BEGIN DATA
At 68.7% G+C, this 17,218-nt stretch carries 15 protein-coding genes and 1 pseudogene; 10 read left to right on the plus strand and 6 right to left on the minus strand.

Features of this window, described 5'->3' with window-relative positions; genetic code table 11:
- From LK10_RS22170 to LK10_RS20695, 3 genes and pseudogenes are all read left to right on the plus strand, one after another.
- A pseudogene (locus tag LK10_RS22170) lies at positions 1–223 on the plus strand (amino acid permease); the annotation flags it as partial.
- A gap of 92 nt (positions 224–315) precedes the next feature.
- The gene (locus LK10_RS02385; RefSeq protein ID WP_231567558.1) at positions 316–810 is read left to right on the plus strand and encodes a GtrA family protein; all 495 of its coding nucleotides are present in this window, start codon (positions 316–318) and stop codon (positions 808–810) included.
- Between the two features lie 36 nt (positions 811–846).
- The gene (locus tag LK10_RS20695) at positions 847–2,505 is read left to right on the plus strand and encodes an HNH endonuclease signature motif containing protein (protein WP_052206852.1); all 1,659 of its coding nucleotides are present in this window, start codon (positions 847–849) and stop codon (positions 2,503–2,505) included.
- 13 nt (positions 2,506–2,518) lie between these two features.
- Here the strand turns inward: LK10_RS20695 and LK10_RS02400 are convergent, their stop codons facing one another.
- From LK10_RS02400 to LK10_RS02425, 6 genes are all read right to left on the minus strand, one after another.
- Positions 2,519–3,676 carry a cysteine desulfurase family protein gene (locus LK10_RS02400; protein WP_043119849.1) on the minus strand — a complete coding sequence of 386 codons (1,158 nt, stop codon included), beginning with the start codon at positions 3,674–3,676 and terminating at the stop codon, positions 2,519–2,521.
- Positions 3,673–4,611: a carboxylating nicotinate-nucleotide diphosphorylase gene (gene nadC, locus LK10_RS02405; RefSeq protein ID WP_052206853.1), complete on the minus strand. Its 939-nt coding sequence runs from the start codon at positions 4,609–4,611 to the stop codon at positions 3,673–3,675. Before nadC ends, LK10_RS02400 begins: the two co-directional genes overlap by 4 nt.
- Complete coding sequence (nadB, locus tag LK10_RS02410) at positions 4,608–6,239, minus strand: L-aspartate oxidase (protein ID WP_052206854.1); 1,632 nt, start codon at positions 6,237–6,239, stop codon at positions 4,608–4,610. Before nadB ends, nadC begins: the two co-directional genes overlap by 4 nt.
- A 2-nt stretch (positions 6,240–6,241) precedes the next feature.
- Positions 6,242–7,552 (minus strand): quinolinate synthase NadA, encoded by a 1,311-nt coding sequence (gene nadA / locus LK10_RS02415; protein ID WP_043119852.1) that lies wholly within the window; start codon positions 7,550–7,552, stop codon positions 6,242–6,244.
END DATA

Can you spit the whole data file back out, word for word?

At 68.7% G+C, this 17,218-nt stretch carries 15 protein-coding genes and 1 pseudogene; 10 read left to right on the plus strand and 6 right to left on the minus strand.

Features of this window, described 5'->3' with window-relative positions; genetic code table 11:
- From LK10_RS22170 to LK10_RS20695, 3 genes and pseudogenes are all read left to right on the plus strand, one after another.
- A pseudogene (locus tag LK10_RS22170) lies at positions 1–223 on the plus strand (amino acid permease); the annotation flags it as partial.
- A gap of 92 nt (positions 224–315) precedes the next feature.
- The gene (locus LK10_RS02385; RefSeq protein ID WP_231567558.1) at positions 316–810 is read left to right on the plus strand and encodes a GtrA family protein; all 495 of its coding nucleotides are present in this window, start codon (positions 316–318) and stop codon (positions 808–810) included.
- Between the two features lie 36 nt (positions 811–846).
- The gene (locus tag LK10_RS20695) at positions 847–2,505 is read left to right on the plus strand and encodes an HNH endonuclease signature motif containing protein (protein WP_052206852.1); all 1,659 of its coding nucleotides are present in this window, start codon (positions 847–849) and stop codon (positions 2,503–2,505) included.
- 13 nt (positions 2,506–2,518) lie between these two features.
- Here the strand turns inward: LK10_RS20695 and LK10_RS02400 are convergent, their stop codons facing one another.
- From LK10_RS02400 to LK10_RS02425, 6 genes are all read right to left on the minus strand, one after another.
- Positions 2,519–3,676 carry a cysteine desulfurase family protein gene (locus LK10_RS02400; protein WP_043119849.1) on the minus strand — a complete coding sequence of 386 codons (1,158 nt, stop codon included), beginning with the start codon at positions 3,674–3,676 and terminating at the stop codon, positions 2,519–2,521.
- Positions 3,673–4,611: a carboxylating nicotinate-nucleotide diphosphorylase gene (gene nadC, locus LK10_RS02405; RefSeq protein ID WP_052206853.1), complete on the minus strand. Its 939-nt coding sequence runs from the start codon at positions 4,609–4,611 to the stop codon at positions 3,673–3,675. Before nadC ends, LK10_RS02400 begins: the two co-directional genes overlap by 4 nt.
- Complete coding sequence (nadB, locus tag LK10_RS02410) at positions 4,608–6,239, minus strand: L-aspartate oxidase (protein ID WP_052206854.1); 1,632 nt, start codon at positions 6,237–6,239, stop codon at positions 4,608–4,610. Before nadB ends, nadC begins: the two co-directional genes overlap by 4 nt.
- A 2-nt stretch (positions 6,240–6,241) precedes the next feature.
- Positions 6,242–7,552 (minus strand): quinolinate synthase NadA, encoded by a 1,311-nt coding sequence (gene nadA / locus LK10_RS02415; protein ID WP_043119852.1) that lies wholly within the window; start codon positions 7,550–7,552, stop codon positions 6,242–6,244.